This transformation of legal doctrine into an empirical foundation was also reflected in the change to “strict liability” where in prior law a person was liable only if the plaintiff could show the defendant was negligent, whereas under strict liability the plaintiff only had to show that the damage occurred as a consequence of the defendant. In essence it transferred liability from one of intellectual inputs to one of empirical facts.
Look around your political world and you see this underlying nearly every controversy. The Republicans always explain things in terms of allegiance to doctrines and they consider physical evidence to be completely irrelevant. Your friend Steven can completely ignore the empirical evidence you cite about President Obama because his doctrinal reasoning is “superior to and independent of” empirical fact.
Like Cheney told Suskind, Democrats are the reality-based community, but Republicans “create our own reality” which to them means merely concocting a rational explanation for their actions for which the empirical reality is irrelevant because their concoction is “superior to and independent of” empirical fact. The Republicans know this, that is why they specifically create entities that develop and promulgate concocted rational explanations for their actions.
Paul Krugman lamented this in his September column on Those Lazy Jobless:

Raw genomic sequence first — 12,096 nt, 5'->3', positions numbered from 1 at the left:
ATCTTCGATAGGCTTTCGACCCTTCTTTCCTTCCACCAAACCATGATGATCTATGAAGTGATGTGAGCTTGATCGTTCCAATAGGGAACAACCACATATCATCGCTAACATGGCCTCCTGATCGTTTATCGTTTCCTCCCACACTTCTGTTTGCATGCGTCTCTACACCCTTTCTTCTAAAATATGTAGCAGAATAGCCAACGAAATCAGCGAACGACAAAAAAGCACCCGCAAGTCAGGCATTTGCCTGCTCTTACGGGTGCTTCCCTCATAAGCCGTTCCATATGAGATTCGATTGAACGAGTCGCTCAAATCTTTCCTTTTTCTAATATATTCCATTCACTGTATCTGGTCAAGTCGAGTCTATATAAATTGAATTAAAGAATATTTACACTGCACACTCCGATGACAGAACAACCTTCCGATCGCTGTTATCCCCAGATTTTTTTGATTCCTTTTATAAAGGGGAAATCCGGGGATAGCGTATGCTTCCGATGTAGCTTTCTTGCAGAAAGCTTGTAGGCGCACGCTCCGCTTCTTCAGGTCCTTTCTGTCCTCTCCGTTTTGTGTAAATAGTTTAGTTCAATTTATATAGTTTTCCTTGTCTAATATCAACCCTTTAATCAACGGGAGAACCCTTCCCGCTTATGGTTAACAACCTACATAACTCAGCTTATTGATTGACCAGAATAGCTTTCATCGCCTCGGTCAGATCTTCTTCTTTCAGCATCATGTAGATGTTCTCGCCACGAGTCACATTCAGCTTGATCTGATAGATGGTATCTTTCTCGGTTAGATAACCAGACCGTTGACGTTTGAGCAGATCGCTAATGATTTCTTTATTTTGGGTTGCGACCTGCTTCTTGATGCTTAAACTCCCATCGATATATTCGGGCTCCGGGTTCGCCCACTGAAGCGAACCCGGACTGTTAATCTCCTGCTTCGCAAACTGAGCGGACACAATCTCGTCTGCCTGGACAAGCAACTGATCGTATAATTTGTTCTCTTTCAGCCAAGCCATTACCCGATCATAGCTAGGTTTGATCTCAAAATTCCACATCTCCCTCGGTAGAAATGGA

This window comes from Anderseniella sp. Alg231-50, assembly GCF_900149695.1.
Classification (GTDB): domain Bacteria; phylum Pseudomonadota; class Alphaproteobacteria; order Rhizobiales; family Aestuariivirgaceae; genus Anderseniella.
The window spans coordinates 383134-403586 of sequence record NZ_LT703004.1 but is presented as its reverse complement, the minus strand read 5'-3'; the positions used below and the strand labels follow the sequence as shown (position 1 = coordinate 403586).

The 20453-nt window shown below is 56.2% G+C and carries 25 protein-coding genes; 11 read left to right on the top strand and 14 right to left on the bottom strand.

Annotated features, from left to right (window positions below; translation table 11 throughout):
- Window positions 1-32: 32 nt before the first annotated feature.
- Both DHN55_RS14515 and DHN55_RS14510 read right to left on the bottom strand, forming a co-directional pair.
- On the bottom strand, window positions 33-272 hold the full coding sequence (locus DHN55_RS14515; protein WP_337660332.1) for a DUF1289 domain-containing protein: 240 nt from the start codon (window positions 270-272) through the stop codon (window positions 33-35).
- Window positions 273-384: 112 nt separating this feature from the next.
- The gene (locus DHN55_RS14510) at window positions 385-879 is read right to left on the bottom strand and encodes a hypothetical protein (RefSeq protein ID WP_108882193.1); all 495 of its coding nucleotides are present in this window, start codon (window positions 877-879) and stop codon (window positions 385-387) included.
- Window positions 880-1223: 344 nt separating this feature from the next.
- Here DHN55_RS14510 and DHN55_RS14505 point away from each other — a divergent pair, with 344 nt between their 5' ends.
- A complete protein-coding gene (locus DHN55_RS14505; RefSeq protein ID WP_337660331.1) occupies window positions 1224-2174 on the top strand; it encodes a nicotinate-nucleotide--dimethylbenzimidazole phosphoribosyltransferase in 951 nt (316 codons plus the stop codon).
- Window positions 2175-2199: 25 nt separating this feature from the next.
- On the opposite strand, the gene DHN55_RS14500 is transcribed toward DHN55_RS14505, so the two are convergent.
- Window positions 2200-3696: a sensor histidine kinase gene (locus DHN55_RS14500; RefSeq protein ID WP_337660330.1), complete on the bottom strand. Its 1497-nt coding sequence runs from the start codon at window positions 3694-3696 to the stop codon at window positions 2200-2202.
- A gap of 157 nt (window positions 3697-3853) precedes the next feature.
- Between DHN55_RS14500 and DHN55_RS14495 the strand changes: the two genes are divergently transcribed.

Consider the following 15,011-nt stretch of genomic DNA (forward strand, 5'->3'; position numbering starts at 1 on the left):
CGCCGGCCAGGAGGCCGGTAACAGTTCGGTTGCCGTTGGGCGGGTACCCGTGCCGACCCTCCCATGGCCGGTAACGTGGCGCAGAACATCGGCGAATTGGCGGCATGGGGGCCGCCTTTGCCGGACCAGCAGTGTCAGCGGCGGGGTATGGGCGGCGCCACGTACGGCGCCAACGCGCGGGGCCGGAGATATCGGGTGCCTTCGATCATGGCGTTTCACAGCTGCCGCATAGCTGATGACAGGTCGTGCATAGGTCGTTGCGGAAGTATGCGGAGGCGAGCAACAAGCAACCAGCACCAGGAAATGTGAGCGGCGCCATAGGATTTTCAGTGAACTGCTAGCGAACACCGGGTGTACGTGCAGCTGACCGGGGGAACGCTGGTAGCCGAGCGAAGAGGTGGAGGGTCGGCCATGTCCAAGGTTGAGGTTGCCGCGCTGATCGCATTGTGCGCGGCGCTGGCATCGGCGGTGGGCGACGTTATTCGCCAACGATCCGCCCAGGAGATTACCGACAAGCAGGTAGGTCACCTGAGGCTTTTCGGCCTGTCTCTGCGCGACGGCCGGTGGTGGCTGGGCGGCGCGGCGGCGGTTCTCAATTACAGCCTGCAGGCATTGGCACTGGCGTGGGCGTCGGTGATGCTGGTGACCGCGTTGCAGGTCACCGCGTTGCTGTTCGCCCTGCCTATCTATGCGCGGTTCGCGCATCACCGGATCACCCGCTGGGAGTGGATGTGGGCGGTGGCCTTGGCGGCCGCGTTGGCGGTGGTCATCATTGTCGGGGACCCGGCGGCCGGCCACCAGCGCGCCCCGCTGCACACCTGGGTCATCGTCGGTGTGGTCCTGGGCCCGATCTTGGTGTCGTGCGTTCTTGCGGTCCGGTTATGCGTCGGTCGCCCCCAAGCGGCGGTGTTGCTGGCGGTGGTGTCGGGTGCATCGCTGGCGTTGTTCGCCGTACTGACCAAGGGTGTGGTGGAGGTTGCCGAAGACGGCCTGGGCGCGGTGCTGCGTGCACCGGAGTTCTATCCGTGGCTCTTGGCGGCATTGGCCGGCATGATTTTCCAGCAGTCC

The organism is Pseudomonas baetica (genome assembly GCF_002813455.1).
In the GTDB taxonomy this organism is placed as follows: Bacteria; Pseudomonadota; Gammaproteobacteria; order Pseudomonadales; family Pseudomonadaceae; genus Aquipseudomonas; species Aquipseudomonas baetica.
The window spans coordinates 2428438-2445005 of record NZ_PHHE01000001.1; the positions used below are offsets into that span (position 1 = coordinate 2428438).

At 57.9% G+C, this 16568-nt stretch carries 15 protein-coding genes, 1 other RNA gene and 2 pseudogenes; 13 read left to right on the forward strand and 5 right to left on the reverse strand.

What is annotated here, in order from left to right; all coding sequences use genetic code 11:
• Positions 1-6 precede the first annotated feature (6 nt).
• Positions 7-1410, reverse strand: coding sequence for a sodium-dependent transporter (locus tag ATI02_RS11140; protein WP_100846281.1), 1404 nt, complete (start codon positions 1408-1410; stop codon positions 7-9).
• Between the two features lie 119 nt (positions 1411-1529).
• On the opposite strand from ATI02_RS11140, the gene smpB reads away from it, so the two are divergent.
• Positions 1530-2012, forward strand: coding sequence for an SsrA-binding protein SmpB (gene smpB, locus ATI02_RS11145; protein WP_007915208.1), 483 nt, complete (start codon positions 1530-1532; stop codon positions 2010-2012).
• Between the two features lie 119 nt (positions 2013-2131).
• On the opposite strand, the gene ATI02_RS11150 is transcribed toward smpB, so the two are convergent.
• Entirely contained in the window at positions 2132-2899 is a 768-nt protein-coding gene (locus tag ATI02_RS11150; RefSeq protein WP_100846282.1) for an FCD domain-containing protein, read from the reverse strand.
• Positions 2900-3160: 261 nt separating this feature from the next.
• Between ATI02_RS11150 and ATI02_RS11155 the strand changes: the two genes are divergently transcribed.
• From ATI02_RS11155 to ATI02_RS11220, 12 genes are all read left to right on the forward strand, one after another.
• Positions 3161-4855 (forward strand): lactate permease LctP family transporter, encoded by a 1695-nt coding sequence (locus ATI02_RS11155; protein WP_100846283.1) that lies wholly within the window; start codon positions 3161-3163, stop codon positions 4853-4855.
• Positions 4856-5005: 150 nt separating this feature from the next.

“My guess, however, is that it's mainly about the closed information loop of the modern right. In a nation where the Republican base gets what it thinks are facts from Fox News and Rush Limbaugh, where the party's elite gets what it imagines to be policy analysis from the American Enterprise Institute or the Heritage Foundation, the right lives in its own intellectual universe, aware of neither the reality of unemployment nor what life is like for the jobless. You might think that personal experience - almost everyone has acquaintances or relatives who can't find work - would still break through, but apparently not.”
However, Krugman states this without any apparent recognition that this reflects a standard philosophy that is described precisely this way in Webster's dictionary. I'm not trying to convince you of some exotic theory, just read the damn dictionary.
It's not like I'm quoting some obtuse philosopher, such as Ayn Rand, these are fundamental garden variety basic philosophies. In fact, one political party says that believing in a fictional doctrine by an obtuse philosopher (Ayn Rand) is “superior to and independent of” reality. They fundamentally establish fiction as superior to fact.
What I am saying is rather simple: the Republican Party represents the philosophy of Rationalism while the Democratic Party represents the philosophy of Empiricism.
I see this over and over without those involved recognizing what is occurring. Consider economist Mark Thoma writing during 2012 in the Financial Times:
“Even when the econometric models do give clear answers, those answers are often ignored in the public debate over these issues. This is due, in large part, to economists who are willing to ignore clear empirical evidence in order to sow confusion and promote ideological goals, and the culture within the profession that does little to penalize such behavior.” He doesn't explain that “to ignore clear empirical evidence” is precisely what it means to be a Republican/Rationalist.